People have always had a lot of crazy ideas about God and it seems that things haven’t changed much in the 2000 years since Paul spoke on Mars Hill. If you think about it, Paul’s message to the Athenians is just as true for people in our world today.
You see, the people of Athens may have believed that they had the right image of God but in making all kinds of idols -images that were made by people and not by God- all they actually did was turn God into little copies of themselves!
In a similar way, if people today have an image of God based only on what they think or feel then God is no longer real- he has simply become a projection of their own thoughts and feelings just like the idols created by the people of Athens! The main point is this: if people want to know what God is really like, all they have to do is look at Jesus (see 2 Corinthians 4:4).
So Paul ended his message by making a point that applied to the people of Athens as well as people today: the time for making up images and stories and myths and ideas about God is over; the time has come to get right with God through the Man (Jesus) that He has appointed!
Unfortunately, this didn’t go over too well with certain members of Paul’s audience…
“When they heard Paul speak of the resurrection of a person who had been dead, some laughed, but others said, ‘We want to hear more about this later.’ That ended Paul’s discussion with them, but a few joined him and became believers. Among them was Dionysius, a member of the City Council, and a woman named Damaris, and others” (Acts 17:32-34).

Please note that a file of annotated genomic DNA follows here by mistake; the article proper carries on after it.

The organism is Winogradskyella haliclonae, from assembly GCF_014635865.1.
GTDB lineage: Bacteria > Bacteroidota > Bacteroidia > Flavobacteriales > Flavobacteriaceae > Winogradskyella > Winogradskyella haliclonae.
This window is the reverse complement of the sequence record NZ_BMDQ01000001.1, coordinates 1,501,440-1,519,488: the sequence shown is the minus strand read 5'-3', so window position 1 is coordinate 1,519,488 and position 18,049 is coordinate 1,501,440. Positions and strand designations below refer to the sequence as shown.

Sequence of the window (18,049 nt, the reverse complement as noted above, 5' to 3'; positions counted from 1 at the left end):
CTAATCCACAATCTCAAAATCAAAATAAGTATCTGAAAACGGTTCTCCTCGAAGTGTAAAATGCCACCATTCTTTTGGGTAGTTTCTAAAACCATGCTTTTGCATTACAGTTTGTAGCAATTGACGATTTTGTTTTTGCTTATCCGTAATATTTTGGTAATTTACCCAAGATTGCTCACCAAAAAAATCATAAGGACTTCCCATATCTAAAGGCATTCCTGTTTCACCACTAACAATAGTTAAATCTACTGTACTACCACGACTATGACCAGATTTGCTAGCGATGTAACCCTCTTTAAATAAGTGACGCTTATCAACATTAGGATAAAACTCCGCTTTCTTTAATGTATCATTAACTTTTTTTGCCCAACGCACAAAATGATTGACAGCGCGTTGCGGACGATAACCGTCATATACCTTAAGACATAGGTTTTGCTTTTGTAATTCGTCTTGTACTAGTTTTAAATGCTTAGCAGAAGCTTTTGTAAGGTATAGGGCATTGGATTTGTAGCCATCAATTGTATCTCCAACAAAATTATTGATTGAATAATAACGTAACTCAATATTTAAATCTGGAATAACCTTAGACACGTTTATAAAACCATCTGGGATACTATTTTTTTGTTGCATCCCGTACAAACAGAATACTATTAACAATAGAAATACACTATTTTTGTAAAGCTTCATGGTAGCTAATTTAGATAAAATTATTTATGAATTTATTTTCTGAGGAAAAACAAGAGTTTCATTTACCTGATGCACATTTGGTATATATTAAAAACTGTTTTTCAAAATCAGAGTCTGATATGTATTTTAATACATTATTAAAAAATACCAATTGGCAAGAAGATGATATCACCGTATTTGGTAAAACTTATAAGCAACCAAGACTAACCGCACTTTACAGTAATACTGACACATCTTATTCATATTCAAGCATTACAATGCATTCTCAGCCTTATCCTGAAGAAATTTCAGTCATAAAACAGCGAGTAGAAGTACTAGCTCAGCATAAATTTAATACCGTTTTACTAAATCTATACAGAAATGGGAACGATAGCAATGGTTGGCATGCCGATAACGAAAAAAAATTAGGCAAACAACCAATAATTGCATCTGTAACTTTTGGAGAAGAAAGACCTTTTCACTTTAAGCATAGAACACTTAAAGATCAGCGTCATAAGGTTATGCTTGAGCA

So some thought Jesus’ resurrection was a big joke and others put off a decision by saying in effect, “Uh, yeah, we’ll talk about this again some other time.” But a few people did hear the message and believed it. These reactions tell us something very important about the way people often respond to the message of Jesus.
Paul’s experience with the Athenians tells us that people may often laugh off a good explanation of the gospel even if it’s given by a great authority like the Apostle Paul. In the same way, don’t be disappointed if people laugh you off or put you off when you talk to them about Jesus. Just keep communicating the message of Jesus by the things you say and do and remember that God always honors His Word (see Isaiah 55:11).
One more thing: don’t forget that the Athenians were the heavy-duty intellectuals of Paul’s day. These guys were among the most well-read and well-spoken people in the world at that time and they represented the best and the brightest that Greece had to offer. But despite their reputation as great intellectuals, many of these people were totally fooled into believing in phony “gods” that didn’t even really exist!
Once more, this illustrates a point that is just as true today as it was in first-century Athens. The point is this: really smart people can sometimes get fooled into believing some really dumb things. This is good to remember when talking about Jesus to other people, especially those people who can speak or debate really well. Remember, a smart person who lives his or her life as if God does not exist is really acting foolishly! (see Psalm 14:1).